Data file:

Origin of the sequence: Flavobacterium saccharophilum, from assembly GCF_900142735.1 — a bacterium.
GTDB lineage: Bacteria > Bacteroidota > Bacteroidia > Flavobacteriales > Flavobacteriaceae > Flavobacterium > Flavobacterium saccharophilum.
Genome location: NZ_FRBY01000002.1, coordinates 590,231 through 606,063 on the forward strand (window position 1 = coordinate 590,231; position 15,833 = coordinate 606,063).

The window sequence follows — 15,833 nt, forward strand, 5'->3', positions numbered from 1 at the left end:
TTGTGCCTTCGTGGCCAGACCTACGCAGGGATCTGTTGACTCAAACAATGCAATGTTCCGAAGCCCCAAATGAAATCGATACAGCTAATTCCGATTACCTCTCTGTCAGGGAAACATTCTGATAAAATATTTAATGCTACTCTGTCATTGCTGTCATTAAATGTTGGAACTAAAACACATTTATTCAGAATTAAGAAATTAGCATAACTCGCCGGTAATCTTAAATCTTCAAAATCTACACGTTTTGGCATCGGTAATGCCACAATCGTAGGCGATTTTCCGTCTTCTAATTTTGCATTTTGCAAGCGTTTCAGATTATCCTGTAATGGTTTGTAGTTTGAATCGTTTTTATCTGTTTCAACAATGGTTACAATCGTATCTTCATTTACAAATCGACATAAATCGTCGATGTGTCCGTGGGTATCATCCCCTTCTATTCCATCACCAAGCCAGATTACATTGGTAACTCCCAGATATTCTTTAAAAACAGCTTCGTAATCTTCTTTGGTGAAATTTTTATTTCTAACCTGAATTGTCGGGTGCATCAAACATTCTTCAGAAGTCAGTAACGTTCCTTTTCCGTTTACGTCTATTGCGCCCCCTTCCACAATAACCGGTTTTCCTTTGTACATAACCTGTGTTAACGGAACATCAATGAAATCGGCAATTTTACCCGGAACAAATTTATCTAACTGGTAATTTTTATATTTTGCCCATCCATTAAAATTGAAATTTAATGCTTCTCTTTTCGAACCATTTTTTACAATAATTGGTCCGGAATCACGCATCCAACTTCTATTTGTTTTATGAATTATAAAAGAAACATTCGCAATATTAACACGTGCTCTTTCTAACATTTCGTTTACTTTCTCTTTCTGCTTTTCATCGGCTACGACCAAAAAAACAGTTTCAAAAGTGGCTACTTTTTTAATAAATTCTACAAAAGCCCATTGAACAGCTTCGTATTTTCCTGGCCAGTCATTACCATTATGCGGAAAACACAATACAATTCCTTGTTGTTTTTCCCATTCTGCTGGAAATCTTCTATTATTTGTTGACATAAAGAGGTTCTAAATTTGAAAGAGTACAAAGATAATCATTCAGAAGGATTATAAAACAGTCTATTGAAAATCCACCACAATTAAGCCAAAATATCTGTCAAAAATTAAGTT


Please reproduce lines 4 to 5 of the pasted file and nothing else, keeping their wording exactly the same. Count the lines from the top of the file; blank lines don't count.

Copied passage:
The window sequence follows — 15,833 nt, forward strand, 5'->3', positions numbered from 1 at the left end:
TTGTGCCTTCGTGGCCAGACCTACGCAGGGATCTGTTGACTCAAACAATGCAATGTTCCGAAGCCCCAAATGAAATCGATACAGCTAATTCCGATTACCTCTCTGTCAGGGAAACATTCTGATAAAATATTTAATGCTACTCTGTCATTGCTGTCATTAAATGTTGGAACTAAAACACATTTATTCAGAATTAAGAAATTAGCATAACTCGCCGGTAATCTTAAATCTTCAAAATCTACACGTTTTGGCATCGGTAATGCCACAATCGTAGGCGATTTTCCGTCTTCTAATTTTGCATTTTGCAAGCGTTTCAGATTATCCTGTAATGGTTTGTAGTTTGAATCGTTTTTATCTGTTTCAACAATGGTTACAATCGTATCTTCATTTACAAATCGACATAAATCGTCGATGTGTCCGTGGGTATCATCCCCTTCTATTCCATCACCAAGCCAGATTACATTGGTAACTCCCAGATATTCTTTAAAAACAGCTTCGTAATCTTCTTTGGTGAAATTTTTATTTCTAACCTGAATTGTCGGGTGCATCAAACATTCTTCAGAAGTCAGTAACGTTCCTTTTCCGTTTACGTCTATTGCGCCCCCTTCCACAATAACCGGTTTTCCTTTGTACATAACCTGTGTTAACGGAACATCAATGAAATCGGCAATTTTACCCGGAACAAATTTATCTAACTGGTAATTTTTATATTTTGCCCATCCATTAAAATTGAAATTTAATGCTTCTCTTTTCGAACCATTTTTTACAATAATTGGTCCGGAATCACGCATCCAACTTCTATTTGTTTTATGAATTATAAAAGAAACATTCGCAATATTAACACGTGCTCTTTCTAACATTTCGTTTACTTTCTCTTTCTGCTTTTCATCGGCTACGACCAAAAAAACAGTTTCAAAAGTGGCTACTTTTTTAATAAATTCTACAAAAGCCCATTGAACAGCTTCGTATTTTCCTGGCCAGTCATTACCATTATGCGGAAAACACAATACAATTCCTTGTTGTTTTTCCCATTCTGCTGGAAATCTTCTATTATTTGTTGACATAAAGAGGTTCTAAATTTGAAAGAGTACAAAGATAATCATTCAGAAGGATTATAAAACAGTCTATTGAAAATCCACCACAATTAAGCCAAAATATCTGTCAAAAATTAAGTT